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Forest Service addresses AIS threat to Yellowstone

The Greater Yellowstone (GYA) Aquatic Invasive Species (AIS) Cooperative recently met at the Caribou-Targhee National Forest office in Idaho Falls Wednesday. They discussed prevention efforts to control infestations of AIS in Greater Yellowstone waters within Idaho, Wyoming and Montana.

The subcommittee has worked for years to implement prevention projects, such as boot cleaning stations and motorized watercraft inspections sites.

“We are funding a project to look at the regional water motor-boat inspection programs in each state and find out if there are any gaps in that program in preventing aquatic invasives from coming into the area,” said Fisheries Biologist Clint Sestrich.

Sestrich said the biggest AIS threat are zebra mussels. They were originally native to the lakes of southern Russia, but have made their way into the United States. They commonly attach to the bottom of boats and fisherman boots, making their way from the Great Lakes to western waters such as Lake Mead and Lake Powell.

“These things can attach to almost anything in the water, rather it be boats, water pipes or hydro power facilities,” said Sestrich. “It becomes very costly to get rid of those because they actually clog the pipes.”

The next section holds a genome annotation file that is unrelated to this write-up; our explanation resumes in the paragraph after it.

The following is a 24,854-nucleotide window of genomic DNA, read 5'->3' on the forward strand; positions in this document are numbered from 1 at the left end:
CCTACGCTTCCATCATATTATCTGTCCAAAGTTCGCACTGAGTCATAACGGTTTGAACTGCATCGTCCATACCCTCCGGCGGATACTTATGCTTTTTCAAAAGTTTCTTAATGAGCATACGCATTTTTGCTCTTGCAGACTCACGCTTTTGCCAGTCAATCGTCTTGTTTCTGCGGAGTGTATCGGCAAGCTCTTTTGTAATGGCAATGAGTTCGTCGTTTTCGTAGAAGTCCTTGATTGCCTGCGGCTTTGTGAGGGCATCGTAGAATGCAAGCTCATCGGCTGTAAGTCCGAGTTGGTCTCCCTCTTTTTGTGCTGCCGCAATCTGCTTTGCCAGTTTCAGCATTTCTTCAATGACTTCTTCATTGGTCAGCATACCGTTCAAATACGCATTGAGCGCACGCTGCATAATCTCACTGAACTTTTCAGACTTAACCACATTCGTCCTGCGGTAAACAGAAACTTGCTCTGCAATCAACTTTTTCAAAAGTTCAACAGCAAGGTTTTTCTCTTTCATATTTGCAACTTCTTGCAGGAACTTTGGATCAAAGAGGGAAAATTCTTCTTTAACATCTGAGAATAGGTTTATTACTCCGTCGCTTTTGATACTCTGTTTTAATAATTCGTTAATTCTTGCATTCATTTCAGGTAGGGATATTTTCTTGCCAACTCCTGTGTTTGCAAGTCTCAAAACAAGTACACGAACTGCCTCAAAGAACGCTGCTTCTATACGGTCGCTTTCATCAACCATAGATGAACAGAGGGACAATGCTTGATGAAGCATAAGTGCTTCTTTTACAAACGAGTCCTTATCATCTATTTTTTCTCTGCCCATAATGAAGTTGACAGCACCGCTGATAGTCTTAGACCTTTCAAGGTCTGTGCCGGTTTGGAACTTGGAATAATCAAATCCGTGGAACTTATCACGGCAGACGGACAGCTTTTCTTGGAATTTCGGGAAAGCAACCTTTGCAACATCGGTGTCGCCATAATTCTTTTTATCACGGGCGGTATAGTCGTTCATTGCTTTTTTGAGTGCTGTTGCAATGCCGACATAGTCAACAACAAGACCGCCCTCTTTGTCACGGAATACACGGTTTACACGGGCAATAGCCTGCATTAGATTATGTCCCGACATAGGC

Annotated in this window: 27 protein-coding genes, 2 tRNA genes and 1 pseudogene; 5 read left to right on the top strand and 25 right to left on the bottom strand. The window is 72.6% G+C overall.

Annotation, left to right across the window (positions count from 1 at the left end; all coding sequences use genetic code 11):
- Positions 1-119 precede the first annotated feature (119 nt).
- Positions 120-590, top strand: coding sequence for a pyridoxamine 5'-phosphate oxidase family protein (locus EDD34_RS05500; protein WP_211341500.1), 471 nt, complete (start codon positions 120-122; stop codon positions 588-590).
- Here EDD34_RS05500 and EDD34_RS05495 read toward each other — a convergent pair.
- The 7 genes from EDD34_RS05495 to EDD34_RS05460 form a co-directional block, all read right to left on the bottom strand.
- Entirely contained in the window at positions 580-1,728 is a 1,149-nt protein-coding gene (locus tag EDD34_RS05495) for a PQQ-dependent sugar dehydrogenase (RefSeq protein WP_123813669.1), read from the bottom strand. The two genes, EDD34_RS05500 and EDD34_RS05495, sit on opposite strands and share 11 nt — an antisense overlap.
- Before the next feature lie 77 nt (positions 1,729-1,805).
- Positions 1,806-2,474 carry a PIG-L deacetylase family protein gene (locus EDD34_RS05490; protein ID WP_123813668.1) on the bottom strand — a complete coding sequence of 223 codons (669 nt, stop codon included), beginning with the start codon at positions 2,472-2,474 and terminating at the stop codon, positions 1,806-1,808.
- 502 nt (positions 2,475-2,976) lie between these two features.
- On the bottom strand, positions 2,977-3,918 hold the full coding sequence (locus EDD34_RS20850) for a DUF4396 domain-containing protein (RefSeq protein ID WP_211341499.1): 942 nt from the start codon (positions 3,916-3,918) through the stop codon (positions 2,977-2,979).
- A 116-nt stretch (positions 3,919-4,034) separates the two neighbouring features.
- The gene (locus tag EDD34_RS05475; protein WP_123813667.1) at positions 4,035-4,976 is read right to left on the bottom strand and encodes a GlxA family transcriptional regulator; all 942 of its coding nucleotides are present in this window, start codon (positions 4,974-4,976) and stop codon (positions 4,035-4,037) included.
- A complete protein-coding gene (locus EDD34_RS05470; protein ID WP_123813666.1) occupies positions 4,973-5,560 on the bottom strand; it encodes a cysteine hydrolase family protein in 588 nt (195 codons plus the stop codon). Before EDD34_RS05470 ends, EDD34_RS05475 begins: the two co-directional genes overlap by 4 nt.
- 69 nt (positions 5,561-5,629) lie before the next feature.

According to the Columbia Basin fish and wildlife news bulletin, there have been reports of zebra mussel invasions in the Upper Snake River which could be costly.

“It would cost hundreds of millions of dollars annually if they became established and thrive,” economist Noelwah Netusil told the Northwest Power and Conservation Council in describing a worst-case scenario outlined in the report.

Experts say if AIS gets into higher elevations, like Yellowstone National Park, it’s possible that infestations could passively flow downstream. This could affect municipal waters and even irrigators.

The Greater Yellowstone Coordinating Committee said they believe preventative projects have been effective.

“It’s really difficult to gauge how effective these programs are. Thus far, we do not have these zebra mussels within the greater Yellowstone area and that’s a big part of these boat inspection stations,” said Sestrich.

For more information on prevention measures you can go the GYCC website at

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